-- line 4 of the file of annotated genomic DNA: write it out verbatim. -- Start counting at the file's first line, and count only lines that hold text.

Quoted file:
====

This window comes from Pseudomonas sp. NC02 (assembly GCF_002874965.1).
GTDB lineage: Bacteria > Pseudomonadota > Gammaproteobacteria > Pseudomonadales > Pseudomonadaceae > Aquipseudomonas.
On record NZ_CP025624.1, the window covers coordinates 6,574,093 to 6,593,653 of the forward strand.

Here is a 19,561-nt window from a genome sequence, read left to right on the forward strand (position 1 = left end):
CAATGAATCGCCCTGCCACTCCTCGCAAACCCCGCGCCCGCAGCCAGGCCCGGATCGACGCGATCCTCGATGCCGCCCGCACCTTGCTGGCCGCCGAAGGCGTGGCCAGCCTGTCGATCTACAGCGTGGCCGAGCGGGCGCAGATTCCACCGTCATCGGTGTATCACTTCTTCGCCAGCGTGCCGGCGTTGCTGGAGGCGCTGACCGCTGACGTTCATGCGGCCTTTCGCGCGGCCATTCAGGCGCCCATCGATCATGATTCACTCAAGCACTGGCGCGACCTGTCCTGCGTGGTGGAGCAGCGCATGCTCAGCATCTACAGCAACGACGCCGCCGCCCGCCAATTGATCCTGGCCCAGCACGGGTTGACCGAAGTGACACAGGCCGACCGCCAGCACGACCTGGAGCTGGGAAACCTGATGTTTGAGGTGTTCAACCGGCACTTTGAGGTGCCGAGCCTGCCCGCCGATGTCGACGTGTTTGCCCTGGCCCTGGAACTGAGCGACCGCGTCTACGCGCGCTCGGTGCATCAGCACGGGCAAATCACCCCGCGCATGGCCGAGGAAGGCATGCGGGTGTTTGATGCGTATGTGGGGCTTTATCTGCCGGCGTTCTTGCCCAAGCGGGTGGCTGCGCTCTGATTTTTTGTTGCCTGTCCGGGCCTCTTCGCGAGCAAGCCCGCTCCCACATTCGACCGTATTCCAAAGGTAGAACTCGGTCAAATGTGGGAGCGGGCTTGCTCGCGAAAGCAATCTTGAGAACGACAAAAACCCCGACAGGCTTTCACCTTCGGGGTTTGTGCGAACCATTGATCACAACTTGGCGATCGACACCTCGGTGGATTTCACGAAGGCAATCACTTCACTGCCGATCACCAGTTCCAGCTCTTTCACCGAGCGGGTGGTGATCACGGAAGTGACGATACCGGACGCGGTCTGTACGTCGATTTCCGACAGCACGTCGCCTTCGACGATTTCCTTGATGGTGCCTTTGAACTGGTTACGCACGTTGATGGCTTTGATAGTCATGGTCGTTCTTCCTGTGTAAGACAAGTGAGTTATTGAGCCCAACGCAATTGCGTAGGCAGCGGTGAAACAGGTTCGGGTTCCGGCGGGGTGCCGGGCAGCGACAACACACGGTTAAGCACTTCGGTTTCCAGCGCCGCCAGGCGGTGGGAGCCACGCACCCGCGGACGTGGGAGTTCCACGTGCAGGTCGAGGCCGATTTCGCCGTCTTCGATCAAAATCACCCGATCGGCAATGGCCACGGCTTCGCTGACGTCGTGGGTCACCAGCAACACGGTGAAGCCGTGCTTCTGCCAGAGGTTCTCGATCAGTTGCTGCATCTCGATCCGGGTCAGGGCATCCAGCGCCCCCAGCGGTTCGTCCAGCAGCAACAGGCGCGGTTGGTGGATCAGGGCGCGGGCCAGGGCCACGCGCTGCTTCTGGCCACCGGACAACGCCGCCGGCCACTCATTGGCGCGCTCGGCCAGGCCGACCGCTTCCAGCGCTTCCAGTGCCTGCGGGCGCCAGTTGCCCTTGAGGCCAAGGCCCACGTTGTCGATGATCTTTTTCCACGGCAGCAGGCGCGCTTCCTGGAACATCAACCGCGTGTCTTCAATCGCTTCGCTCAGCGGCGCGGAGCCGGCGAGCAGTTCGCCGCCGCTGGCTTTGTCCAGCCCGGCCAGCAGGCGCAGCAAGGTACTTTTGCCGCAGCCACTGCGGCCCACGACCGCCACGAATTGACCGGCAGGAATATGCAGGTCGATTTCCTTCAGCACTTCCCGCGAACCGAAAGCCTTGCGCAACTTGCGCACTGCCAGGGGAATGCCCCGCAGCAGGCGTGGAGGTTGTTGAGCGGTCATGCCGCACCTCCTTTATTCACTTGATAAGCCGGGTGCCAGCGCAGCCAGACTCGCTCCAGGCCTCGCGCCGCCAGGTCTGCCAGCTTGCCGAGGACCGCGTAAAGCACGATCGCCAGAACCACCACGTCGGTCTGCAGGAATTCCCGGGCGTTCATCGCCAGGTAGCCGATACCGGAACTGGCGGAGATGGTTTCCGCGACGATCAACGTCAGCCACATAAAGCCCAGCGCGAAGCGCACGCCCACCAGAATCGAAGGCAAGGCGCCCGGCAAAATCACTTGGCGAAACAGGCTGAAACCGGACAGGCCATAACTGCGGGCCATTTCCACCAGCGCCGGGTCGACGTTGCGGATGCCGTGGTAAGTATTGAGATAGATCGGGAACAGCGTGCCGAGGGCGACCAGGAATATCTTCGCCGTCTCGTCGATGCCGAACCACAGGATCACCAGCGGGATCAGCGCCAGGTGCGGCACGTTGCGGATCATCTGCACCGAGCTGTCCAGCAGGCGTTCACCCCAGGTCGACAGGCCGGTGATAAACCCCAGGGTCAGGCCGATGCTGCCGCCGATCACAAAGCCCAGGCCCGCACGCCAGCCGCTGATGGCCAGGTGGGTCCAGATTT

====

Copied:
Here is a 19,561-nt window from a genome sequence, read left to right on the forward strand (position 1 = left end):